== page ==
The Department of Justice on Monday said that it has taken immediate action on the reports that sexually transmitted diseases have been spreading among foreign workers of Philippine Offshore Gaming Operators (POGOs).
“The DOJ has received various reports concerning the spread of STD (among POGO workers),” Justice Assistant Secretary and spokesperson Jose Dominic Clavano IV said.
Clavano did not provide further details on the extent of the spread of STDs among POGO workers, except to say that they received a report of 15 to 20 cases in one POGO company.
The National Bureau of Investigation (NBI) has been instructed “to determine the full extent of this,” he said.
Clavano also said the Bureau of Immigration is set to cancel the visas of 48,782 Chinese and other foreign nationals who worked for POGOs whose licenses have been canceled by the Philippine Amusement and Gaming Corp. (PAGCOR).
In a statement, Immigration Commissioner Norman Tansingco said the agency has already started the verification of the 48,782 Chinese nationals.
He said this would be completed in a month.
“Upon receipt of the information from PAGCOR, we immediately started cross-checking their employees to determine which ones are still in the country,” the BI chief said.
Tansingco also said it would be better to cancel their visas instead of deporting them.
If their visas are cancelled, they are given 59 days to voluntarily leave the country, he said.
“If they fail to leave, it is then that we initiate deportation proceedings,” he added.
The BI is finalizing arrangements for deporting 331 Chinese nationals and 41 other nationals rounded up in separate operations of the NBI and the Philippine National Police (PNP) in Pasig and Angeles in September.
He added that 43 of the total workers have been physically turned over to the BI, while the rest remain in the physical custody of the arresting agency.
The PNP said Monday a total of 3,198 POGO workers have applied for police clearance as authorities crack down on illegal activities linked to the industry.
PNP chief Gen. Rodolfo Azurin said during a press briefing at Camp Crame in Quezon City that the PNP and local government units are working on a documentation mechanism for POGO workers to keep track of their activities and to ensure compliance with PNP clearance and LGU administrative requirements.
Earlier, the POGOs agreed to comply with the clearances from both the PNP and the NBI as part of the requirements for working in the country.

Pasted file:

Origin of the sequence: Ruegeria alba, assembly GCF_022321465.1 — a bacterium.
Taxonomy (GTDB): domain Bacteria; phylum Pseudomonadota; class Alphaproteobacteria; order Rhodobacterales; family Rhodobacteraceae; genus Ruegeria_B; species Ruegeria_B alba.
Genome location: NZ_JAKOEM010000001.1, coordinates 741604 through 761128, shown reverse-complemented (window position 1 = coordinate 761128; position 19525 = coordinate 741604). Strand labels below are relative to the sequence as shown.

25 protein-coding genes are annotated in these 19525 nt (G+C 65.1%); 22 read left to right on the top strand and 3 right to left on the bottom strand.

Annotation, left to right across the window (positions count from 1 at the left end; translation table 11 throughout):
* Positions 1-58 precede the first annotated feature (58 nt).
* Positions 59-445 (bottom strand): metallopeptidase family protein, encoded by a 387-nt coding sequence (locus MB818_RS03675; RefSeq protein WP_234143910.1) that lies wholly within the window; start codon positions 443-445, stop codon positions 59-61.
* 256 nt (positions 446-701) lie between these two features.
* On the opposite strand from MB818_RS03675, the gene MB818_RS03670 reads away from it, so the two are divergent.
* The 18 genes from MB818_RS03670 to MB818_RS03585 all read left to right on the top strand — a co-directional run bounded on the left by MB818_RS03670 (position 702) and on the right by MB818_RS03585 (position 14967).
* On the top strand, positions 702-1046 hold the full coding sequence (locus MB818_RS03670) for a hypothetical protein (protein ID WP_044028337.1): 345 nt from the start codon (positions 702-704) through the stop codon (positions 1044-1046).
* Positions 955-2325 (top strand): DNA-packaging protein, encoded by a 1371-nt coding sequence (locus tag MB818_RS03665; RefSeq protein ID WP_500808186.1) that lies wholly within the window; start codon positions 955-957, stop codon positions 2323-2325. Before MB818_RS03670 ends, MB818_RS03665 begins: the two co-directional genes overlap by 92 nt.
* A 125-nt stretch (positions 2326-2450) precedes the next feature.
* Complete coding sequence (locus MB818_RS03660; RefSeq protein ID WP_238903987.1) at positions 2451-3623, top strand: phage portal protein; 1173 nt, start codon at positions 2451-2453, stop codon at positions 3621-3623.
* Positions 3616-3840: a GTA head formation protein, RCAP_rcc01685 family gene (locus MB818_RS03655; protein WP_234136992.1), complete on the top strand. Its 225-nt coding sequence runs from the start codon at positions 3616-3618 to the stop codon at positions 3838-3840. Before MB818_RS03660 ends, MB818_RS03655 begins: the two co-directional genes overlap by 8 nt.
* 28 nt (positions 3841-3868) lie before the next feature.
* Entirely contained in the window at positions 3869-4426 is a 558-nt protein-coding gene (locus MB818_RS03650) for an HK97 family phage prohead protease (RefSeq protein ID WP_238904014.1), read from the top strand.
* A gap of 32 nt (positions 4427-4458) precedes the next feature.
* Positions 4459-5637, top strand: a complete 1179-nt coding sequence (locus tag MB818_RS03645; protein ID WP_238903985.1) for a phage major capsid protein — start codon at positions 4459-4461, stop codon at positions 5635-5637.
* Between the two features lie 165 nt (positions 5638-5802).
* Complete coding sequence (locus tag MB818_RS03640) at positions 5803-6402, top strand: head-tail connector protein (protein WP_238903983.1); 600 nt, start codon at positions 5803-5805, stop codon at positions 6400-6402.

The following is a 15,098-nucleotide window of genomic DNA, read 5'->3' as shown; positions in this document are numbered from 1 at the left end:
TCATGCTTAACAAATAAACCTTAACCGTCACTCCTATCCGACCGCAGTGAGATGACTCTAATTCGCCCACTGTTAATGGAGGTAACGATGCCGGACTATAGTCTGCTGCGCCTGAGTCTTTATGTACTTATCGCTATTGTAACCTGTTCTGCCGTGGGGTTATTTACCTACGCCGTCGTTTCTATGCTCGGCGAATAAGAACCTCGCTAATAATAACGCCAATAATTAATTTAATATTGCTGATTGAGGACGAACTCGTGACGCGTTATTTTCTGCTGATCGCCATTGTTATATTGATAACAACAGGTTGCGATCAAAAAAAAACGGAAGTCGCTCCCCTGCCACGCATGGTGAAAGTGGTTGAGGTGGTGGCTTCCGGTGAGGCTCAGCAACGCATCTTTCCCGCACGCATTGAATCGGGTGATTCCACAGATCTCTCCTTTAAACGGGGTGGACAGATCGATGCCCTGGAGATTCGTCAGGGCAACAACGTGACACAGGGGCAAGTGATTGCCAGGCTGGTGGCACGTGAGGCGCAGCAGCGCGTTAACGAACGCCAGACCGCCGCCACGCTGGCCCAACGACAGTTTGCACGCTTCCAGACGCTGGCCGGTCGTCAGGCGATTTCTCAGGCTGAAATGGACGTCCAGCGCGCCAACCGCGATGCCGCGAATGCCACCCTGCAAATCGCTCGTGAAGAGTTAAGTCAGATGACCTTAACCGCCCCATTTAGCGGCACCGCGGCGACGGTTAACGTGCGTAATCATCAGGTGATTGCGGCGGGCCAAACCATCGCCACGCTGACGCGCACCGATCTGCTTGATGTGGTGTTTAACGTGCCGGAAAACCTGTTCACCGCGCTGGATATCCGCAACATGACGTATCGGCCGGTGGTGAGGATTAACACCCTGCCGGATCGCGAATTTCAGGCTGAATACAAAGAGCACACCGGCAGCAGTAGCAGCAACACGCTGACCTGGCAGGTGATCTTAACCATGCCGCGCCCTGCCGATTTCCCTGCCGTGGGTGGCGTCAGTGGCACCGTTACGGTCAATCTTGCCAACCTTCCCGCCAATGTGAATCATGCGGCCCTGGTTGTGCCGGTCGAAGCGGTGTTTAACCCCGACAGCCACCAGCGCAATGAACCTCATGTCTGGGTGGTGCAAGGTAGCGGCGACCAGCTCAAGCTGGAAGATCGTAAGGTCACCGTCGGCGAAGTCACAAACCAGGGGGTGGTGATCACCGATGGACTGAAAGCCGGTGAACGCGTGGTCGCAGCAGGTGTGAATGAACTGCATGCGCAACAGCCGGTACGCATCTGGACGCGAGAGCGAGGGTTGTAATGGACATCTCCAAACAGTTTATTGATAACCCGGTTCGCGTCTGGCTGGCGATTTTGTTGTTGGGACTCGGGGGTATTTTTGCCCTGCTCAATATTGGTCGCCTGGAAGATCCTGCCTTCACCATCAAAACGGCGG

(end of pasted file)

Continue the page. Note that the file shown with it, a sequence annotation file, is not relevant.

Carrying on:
This was an offshoot of the meeting they initiated with POGOs amid the rising cases of criminal activities in the country involving their workers.
In a Senate hearing Monday, Chinese business groups said illegal and unregistered POGOs should be shut down.
The Filipino-Chinese Chambers of Commerce and Industry Inc. (FFCCCII) and the Philippine Chinese Chamber of Commerce and Industry (PCCCI) said business entities, whether Chinese or Filipino should abide by the law.
“Illegal POGOs must be closed, and their alien employees deported,” the FFCCIII said in a statement read before the Senate hearing.
“All POGOs and their employees, whether Filipinos or foreign citizens, must follow the laws of the Philippines. (They) should obtain the necessary permits, [and] pay correct taxes and fees,” the group continued.
Both business groups, however, noted the undeniable benefits POGOs contributed to the local economy such as taxes collected from their operations and their contribution to the growth of the real estate and property sector.
Despite the economic benefits, the groups underscored the increase in the crime rate associated with POGO operations such increases in abductions, cases of prostitution and forced labor.
Leechiu Property Consultants, Inc. (LPC) CEO David Leechiu said POGOs drove property and real estate prices due to the sheer demand for residences for their employees and for office space.
“Their demand outpriced the local demand and put a premium on condominiums and office spaces,” he said.
According to government data, revenue collected from licensed POGO companies reached P4.83 billion, as of August 2022.
The Philippine Amusement and Gaming Corporation (PAGCOR) said revenues from POGOs from January to July 2023 amounted to P1.9 billion and cumulative revenues from 2016 to August 2022 were about P30.8 billion.
The Senate committee in ways and means opened a probe to determine if the benefits of allowing POGOs to continue to operate in the Philippines outweigh the social costs.
At Monday’s hearing:
• The Department of Finance acknowledged it had no data to support its position that the social costs outweigh the benefits of POGOs.
• The PNP said since the last Senate hearing on POGOs on Sept. 15, there were no POGO-related crimes reported.
• In his presentation, BIR Director Sixto Dy said for the first semester of 2022, the total taxes collected from POGOs amounted to P3.9 billion, which is almost equivalent to the collections for 2021 at P3.9 billion. Currently, he said the total collection for 2022 is P4.83 billion. He also said data provided by the Bureau of Local Employment showed a gradual increase in the number of Filipino workers as against foreign nationals employed in the POGO industry.